5 Things To Know Before Your First Speaking Engagement

As a healthcare professional, speaking at a conference is a great way to share your knowledge, establish yourself as an expert, and network with peers. But if you're new to public speaking, the thought of addressing a crowd of patients and advocates can be daunting. Here are five things to know before your first healthcare conference speech to help you prepare and succeed.

1. Understand your audience

Before you start crafting your speech, it's essential to have a clear picture of who will be in the audience. What is their level of expertise on the topic? What are their biggest challenges and interests? Are they looking for practical takeaways or high-level research insights?

Understanding your audience will guide everything from the language you use to the examples you provide. As a healthcare professional speaking to others with similar experience, you can assume a certain baseline of medical knowledge. But tailoring your content to their specific needs and concerns will make your speech more engaging and valuable.

Keep it accessible!

When speaking at a healthcare conference, there is a good chance there will be conference goers who have a form of sensory impairment. Vision and hearing impairment are often the most thought of in these events. Providing subtitles, image descriptions, and not over relying on text heavy slides are simple ways you can make sure everyone feels included. However, also think about making sure your media isn’t too loud, not including flashing lights or video, or other things that might be over stimulating to certain patients.

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2. Focus on your key message

Even though you might want to amaze everyone with your vast amounts of knowledge, with limited time, you can't cover everything about your topic. Identify the core message you want to convey – the one key insight or finding you want the audience to remember. This will be your North Star as you craft your speech, ensuring everything you say supports that central point.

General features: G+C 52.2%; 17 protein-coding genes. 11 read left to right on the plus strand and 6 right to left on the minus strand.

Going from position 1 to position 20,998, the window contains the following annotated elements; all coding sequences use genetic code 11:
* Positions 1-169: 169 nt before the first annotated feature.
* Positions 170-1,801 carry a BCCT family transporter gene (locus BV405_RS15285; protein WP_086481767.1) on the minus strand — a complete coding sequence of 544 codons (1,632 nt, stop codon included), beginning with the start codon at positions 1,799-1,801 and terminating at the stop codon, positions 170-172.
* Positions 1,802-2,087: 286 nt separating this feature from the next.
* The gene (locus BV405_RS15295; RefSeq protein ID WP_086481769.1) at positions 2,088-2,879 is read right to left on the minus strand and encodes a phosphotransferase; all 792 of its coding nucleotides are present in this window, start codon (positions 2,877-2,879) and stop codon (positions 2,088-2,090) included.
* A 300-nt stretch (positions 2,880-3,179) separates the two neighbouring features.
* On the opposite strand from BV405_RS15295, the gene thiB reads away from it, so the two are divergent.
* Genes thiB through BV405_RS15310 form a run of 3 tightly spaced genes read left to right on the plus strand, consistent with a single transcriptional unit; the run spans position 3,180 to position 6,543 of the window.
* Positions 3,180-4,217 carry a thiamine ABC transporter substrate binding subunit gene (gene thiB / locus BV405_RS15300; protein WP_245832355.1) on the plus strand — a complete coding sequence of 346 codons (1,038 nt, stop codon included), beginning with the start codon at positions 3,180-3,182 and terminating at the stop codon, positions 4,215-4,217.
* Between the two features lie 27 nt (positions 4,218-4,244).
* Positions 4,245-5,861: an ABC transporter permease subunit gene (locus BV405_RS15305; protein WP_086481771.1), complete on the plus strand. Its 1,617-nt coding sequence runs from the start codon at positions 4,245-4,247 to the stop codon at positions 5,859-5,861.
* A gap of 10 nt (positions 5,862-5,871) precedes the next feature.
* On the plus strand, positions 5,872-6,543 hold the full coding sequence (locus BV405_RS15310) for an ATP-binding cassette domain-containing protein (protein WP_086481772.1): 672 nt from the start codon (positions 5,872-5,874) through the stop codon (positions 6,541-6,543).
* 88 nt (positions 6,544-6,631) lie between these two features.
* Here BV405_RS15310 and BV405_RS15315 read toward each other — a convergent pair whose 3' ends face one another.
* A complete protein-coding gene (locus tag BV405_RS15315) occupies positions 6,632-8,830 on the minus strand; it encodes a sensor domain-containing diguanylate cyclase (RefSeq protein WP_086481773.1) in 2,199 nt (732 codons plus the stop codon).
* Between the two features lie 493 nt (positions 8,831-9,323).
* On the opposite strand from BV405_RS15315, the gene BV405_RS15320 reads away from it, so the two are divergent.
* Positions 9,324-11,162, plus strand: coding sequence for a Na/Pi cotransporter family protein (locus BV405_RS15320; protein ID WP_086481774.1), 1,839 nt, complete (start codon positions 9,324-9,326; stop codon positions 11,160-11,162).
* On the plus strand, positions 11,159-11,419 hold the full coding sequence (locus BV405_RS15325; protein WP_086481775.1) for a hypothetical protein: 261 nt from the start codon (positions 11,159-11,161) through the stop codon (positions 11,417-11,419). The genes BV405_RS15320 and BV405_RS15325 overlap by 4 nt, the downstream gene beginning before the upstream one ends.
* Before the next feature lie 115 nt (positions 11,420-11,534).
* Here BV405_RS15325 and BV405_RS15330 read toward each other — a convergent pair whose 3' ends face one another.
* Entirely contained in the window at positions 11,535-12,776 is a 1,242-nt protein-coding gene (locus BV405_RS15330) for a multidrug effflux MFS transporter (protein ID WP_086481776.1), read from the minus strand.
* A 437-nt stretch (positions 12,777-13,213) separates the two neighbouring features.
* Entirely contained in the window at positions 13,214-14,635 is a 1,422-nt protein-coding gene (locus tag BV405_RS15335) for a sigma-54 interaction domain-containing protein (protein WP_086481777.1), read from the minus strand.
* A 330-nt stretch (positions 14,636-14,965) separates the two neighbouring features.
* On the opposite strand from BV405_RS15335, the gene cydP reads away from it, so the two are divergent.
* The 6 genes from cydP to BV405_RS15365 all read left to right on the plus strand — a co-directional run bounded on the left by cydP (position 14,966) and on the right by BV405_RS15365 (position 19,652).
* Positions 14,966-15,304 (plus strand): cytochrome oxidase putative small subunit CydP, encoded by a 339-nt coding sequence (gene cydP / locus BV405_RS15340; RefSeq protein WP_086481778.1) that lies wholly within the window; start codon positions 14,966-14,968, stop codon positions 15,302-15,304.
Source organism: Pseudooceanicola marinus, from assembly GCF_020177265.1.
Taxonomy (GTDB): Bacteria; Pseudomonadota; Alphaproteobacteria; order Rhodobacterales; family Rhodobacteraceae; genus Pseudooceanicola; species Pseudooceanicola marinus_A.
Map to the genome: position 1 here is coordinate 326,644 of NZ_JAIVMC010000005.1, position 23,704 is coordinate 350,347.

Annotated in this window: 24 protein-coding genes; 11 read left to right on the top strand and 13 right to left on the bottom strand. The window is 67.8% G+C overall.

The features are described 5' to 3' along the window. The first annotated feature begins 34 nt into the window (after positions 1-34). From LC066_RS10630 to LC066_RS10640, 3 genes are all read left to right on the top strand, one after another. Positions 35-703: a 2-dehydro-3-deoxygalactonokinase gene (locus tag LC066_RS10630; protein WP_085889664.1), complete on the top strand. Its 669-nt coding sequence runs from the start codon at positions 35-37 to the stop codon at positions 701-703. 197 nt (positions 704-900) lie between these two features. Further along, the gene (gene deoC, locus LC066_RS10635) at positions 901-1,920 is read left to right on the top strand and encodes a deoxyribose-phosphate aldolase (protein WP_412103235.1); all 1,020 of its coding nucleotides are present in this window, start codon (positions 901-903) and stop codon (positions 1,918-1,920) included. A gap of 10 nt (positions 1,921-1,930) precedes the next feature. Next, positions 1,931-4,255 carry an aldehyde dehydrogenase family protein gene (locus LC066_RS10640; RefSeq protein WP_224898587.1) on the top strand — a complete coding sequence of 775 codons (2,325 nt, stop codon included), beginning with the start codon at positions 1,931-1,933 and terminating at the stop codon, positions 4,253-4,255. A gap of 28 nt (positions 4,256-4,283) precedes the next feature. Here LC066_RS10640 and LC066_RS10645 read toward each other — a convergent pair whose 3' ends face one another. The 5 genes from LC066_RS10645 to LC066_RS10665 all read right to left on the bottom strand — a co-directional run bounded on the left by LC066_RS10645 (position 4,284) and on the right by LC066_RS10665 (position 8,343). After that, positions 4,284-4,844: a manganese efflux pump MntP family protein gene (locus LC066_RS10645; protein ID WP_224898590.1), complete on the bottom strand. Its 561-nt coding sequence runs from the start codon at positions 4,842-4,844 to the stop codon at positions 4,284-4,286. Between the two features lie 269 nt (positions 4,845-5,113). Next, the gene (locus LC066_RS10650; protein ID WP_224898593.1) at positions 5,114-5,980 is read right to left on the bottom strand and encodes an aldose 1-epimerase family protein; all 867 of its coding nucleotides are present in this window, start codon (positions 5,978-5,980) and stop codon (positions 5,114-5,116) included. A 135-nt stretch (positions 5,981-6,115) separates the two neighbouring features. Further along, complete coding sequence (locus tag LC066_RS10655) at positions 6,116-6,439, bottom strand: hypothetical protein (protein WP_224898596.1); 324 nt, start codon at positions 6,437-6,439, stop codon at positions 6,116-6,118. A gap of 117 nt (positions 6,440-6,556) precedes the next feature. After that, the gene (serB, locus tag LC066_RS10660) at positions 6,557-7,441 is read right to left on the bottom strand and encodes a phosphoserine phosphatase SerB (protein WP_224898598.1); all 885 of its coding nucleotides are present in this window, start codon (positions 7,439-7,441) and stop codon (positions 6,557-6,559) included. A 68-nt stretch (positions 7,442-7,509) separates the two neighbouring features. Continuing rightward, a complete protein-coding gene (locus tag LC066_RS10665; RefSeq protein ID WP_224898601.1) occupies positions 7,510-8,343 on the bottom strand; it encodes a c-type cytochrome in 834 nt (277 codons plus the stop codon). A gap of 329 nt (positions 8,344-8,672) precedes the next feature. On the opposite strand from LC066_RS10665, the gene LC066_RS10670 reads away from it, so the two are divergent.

In healthcare, your message might be a breakthrough in treatment, an emerging trend, or a call to action on a critical issue. Make sure your message is clear, concise, and relevant to your audience's work.

If need be, write your core idea on your hand so you don’t lose focus if you fear you might meander from the point.

3. Use storytelling techniques

Data and research are crucial in healthcare, but presenting them in a dry, academic way can lose your audience. Incorporate storytelling techniques to make your information more engaging and memorable. Share case studies, patient stories (made anonymous for privacy), or your personal journey in pursuing this research or topic.

Storytelling is how we naturally process information, so it makes your speech more relatable and impactful. Visual aids like slides or videos can further enhance your story and support your message.

And don’t be afraid to use appropriate humor. Everyone likes to laugh if your topic welcomes it.

4. Practice, practice, practice

Public speaking is a skill that improves with practice. Don't wait until the day before the conference to rehearse your speech. Start practicing weeks in advance, ideally in front of others, whether that's colleagues, friends, or family.

Pay attention to your pacing, tone, body language, and use of visuals. Get feedback from others on areas to improve. The more comfortable you are with the material, the better you'll come across on stage.

And the better you know your speech, the less likely you’ll feel the need to look at note cards or read straight from your slides.

Pro tip

With the exception of reading quotes and making your slides accessible to vision impaired attendees, you shouldn’t read your slides. Imagine going to a movie where the actors are reading from their scripts... Awkward.

5. Prepare for questions

The Q&A session after your speech can be just as important as the speech itself. Anticipate the questions the audience might ask and prepare thoughtful responses. This shows you've considered different perspectives and solidifies your expertise.

If you're caught off guard by a question, it's okay to take a moment to think before responding. Don't be afraid to say you'll follow up with more information after the conference if you can't answer fully on the spot. This is not the best time to try improv.


Speaking at a healthcare conference is a great opportunity to contribute to the field and advance your career. By understanding your audience, focusing on your key message, using storytelling, practicing extensively, and preparing for questions, you'll deliver a successful and impactful first speech. Embrace the experience as a chance to learn and grow as a professional and presenter.

This article represents the opinions, thoughts, and experiences of the author; none of this content has been paid for by any advertiser. The SocialHealthNetwork.com team does not recommend or endorse any products or treatments discussed herein. Learn more about how we maintain editorial integrity here.

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